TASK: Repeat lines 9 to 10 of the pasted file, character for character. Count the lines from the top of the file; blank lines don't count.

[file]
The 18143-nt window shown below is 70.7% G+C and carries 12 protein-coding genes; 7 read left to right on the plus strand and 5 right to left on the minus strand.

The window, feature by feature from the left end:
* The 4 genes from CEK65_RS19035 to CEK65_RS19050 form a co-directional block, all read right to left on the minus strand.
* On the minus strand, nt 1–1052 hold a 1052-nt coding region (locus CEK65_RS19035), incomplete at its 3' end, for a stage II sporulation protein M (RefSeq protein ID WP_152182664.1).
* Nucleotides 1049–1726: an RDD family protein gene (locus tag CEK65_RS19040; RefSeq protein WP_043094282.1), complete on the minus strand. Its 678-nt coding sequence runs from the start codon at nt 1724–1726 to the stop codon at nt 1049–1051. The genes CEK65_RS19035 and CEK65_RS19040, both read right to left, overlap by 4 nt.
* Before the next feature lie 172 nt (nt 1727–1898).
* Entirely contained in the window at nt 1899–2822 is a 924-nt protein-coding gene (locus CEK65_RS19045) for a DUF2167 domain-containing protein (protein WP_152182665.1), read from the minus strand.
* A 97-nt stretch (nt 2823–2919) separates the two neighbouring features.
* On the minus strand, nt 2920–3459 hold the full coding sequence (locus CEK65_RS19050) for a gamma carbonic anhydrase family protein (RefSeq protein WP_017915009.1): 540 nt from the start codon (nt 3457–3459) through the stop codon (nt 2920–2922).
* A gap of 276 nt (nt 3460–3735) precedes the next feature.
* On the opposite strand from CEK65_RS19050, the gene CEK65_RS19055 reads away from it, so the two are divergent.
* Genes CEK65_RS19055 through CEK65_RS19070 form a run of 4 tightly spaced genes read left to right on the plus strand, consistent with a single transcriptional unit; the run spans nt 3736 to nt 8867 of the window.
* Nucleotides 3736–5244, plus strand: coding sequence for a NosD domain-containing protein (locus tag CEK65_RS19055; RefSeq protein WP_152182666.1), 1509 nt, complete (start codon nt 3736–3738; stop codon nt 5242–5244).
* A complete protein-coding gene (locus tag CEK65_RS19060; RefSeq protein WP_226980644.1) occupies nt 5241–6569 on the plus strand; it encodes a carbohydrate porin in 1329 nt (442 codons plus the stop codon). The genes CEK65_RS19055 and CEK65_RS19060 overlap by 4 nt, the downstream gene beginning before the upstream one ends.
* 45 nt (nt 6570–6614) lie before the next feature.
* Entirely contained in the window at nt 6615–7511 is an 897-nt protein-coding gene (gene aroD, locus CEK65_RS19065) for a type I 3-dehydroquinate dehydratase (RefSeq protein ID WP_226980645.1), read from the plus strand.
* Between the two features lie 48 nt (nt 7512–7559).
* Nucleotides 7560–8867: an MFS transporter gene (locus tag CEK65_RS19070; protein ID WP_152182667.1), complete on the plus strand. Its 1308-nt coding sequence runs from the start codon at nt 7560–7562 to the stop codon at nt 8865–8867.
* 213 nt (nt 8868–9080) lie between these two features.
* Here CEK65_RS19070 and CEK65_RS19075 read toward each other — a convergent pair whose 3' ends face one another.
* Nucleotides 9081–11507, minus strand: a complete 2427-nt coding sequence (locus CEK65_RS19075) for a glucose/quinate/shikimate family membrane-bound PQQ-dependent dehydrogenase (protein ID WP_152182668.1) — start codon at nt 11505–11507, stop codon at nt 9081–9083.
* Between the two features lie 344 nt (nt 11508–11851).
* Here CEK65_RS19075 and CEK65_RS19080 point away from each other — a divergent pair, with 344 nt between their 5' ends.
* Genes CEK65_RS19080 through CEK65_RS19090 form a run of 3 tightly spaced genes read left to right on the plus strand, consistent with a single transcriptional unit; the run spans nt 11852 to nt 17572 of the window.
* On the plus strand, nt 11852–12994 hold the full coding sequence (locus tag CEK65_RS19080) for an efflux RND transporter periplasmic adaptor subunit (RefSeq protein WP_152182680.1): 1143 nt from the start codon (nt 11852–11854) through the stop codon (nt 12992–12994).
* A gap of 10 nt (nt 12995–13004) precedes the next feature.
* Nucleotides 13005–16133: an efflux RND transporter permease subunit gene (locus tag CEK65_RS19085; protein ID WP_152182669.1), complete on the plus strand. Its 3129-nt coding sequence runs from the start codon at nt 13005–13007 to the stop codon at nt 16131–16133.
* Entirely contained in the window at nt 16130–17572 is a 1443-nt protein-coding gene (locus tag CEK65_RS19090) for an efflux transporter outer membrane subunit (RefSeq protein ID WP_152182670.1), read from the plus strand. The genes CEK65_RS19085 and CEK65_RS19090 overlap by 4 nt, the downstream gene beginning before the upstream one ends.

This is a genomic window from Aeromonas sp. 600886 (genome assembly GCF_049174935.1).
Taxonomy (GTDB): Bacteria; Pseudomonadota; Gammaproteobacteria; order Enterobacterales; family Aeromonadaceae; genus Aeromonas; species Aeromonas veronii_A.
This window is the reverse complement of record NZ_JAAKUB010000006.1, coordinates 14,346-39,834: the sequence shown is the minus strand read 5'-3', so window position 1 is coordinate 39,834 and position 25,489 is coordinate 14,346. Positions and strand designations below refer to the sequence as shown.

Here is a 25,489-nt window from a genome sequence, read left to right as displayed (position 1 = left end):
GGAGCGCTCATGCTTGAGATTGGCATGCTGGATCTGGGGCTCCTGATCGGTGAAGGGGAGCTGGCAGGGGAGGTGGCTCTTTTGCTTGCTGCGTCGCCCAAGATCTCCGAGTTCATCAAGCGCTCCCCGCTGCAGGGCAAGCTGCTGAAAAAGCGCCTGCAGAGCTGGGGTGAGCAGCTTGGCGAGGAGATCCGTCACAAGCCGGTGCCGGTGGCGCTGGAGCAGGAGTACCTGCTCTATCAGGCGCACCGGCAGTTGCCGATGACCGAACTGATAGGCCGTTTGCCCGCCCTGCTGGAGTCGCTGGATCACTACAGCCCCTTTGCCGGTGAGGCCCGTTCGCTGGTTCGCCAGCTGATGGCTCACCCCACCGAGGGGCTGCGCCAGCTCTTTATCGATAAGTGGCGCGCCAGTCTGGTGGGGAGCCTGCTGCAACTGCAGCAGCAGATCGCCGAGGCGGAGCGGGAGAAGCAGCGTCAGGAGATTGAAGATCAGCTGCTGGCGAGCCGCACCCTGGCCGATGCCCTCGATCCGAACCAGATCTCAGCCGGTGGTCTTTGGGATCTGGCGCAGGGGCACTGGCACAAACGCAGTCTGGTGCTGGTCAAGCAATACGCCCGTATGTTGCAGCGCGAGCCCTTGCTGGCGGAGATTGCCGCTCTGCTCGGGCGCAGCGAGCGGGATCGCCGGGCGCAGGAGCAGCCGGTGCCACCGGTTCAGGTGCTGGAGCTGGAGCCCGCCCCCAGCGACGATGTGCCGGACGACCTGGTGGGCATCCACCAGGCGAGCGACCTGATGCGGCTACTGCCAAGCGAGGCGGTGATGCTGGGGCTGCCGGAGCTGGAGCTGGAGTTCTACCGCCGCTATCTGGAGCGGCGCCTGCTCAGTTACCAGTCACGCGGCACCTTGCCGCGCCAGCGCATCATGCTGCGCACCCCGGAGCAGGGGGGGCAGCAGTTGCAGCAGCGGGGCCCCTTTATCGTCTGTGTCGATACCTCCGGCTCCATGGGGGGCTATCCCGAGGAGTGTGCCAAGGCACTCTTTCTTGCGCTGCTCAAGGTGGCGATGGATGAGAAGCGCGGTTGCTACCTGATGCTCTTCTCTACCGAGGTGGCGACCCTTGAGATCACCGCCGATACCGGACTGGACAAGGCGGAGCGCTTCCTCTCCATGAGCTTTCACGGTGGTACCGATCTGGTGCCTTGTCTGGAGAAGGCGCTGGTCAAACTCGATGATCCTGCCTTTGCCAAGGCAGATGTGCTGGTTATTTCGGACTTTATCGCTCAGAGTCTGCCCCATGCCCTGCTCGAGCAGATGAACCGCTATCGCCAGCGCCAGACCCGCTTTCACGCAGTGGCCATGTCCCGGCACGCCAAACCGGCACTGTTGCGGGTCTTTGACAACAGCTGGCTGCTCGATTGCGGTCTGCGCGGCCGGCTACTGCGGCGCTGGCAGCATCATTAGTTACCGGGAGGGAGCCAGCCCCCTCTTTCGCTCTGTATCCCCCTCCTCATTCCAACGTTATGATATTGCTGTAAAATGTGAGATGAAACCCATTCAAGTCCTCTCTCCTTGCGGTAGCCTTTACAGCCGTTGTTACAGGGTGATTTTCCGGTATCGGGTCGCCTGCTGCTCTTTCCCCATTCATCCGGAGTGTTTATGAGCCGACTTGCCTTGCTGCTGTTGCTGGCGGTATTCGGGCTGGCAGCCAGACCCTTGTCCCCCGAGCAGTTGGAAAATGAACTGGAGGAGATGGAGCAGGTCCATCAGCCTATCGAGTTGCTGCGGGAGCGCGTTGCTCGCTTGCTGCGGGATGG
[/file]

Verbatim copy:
* On the minus strand, nt 2920–3459 hold the full coding sequence (locus CEK65_RS19050) for a gamma carbonic anhydrase family protein (RefSeq protein WP_017915009.1): 540 nt from the start codon (nt 3457–3459) through the stop codon (nt 2920–2922).
* A gap of 276 nt (nt 3460–3735) precedes the next feature.